Improving Your Sleep Quality

One of the most underrated characteristics of getting great results is sleep. Getting a good night’s sleep can not only help you feel refreshed, energized, and ready to attack each day, but it will also enhance your results from training as well. Getting a full 8 hours of sleep each night will help you recover from each training session a little better. After all, most of our results come from how well our bodies can recover, so if you’re not sleeping well, you’re missing out on getting better results.

Sleep Quality Being a major influence in three separate businesses can really run you down sometimes. A continual effort is needed on a daily basis to ensure each business is successful and always getting better. In order for me to be able to do this, I have to have dedicated time for each business and a monster size to-do list at my fingertips.

One thing I’ve personally been working on this year has been improving my recovery strategies. In order to recover better, I’ve added fish oil to my daily supplements, incorporated several breathing strategies to help rest and relaxation, and I’ve been mediating a handful of times each week. Those have all been great tools in helping me push through new levels in my training, and staying healthy throughout the process. However, those strategies have nothing really to do with sleep. Here are some strategies to help improve the quality of your sleep:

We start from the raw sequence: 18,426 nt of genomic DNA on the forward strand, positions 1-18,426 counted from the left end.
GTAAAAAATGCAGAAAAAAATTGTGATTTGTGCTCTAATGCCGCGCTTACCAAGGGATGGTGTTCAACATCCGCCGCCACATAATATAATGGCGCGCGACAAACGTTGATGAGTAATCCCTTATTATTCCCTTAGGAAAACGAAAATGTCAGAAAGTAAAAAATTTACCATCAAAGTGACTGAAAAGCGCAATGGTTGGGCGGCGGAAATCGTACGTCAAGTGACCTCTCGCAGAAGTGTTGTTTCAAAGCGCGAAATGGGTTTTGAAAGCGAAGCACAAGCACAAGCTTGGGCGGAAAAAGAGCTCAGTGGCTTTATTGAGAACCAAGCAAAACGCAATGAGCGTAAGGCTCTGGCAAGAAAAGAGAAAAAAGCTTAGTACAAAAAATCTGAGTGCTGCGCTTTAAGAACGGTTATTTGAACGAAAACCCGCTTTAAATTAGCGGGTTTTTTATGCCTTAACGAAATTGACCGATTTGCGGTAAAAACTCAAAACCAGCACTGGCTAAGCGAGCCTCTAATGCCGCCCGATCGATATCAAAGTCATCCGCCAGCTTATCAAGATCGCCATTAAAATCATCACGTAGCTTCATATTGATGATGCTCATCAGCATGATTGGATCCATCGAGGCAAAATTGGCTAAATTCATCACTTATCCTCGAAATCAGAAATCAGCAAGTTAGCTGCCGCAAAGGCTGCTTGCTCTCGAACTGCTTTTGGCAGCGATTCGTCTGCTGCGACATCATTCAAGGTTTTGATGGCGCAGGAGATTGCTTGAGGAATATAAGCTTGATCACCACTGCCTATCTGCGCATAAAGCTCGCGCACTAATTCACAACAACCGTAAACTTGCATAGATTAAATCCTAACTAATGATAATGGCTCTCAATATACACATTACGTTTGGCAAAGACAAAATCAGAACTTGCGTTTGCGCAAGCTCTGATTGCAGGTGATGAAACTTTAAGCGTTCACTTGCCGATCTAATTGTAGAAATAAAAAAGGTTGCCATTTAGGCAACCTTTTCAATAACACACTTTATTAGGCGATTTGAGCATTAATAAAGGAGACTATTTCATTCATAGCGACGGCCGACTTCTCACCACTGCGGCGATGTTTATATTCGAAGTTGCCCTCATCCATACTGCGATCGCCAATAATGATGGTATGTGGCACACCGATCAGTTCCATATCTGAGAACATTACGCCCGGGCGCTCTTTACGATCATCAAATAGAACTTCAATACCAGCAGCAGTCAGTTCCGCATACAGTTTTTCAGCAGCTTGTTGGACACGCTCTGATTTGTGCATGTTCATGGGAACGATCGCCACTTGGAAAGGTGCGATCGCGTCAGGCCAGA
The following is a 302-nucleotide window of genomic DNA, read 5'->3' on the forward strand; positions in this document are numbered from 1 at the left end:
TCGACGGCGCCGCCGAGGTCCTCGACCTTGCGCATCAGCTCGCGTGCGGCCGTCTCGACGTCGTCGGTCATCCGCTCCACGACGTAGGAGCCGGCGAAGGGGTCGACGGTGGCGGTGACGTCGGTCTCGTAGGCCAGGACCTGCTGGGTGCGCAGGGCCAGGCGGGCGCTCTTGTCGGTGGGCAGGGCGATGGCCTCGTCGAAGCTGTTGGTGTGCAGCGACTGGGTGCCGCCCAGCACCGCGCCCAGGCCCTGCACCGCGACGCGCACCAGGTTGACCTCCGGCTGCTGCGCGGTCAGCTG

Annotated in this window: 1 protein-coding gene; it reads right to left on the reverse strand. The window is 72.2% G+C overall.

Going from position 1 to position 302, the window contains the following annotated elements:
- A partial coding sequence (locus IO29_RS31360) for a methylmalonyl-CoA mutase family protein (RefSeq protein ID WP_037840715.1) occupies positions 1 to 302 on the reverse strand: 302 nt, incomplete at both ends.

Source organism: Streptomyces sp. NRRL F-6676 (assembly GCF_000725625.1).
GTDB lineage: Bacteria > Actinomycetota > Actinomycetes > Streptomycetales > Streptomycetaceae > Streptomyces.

Make sure you’re getting a minimum of 6 hours of sleep – Research has shown that getting less than 6 hours of sleep a night can be detrimental to your longevity in life. Not only will lack of sleep help out with your longevity, it will also help you get better results from your training. Make sleep a priority!

Buy Blackout Curtains – I bought my blackout curtains earlier this year and I love them. This was one easy way to improve the quality of my sleep. In order to get a good night’s sleep, we need to set the environment. I personally can’t think of a better environment. When it’s pitch black in my room, I sleep much better. End of story. Invest in some of these and you’ll see what I’m talking about. Also, these are vital if you ever want to nap :)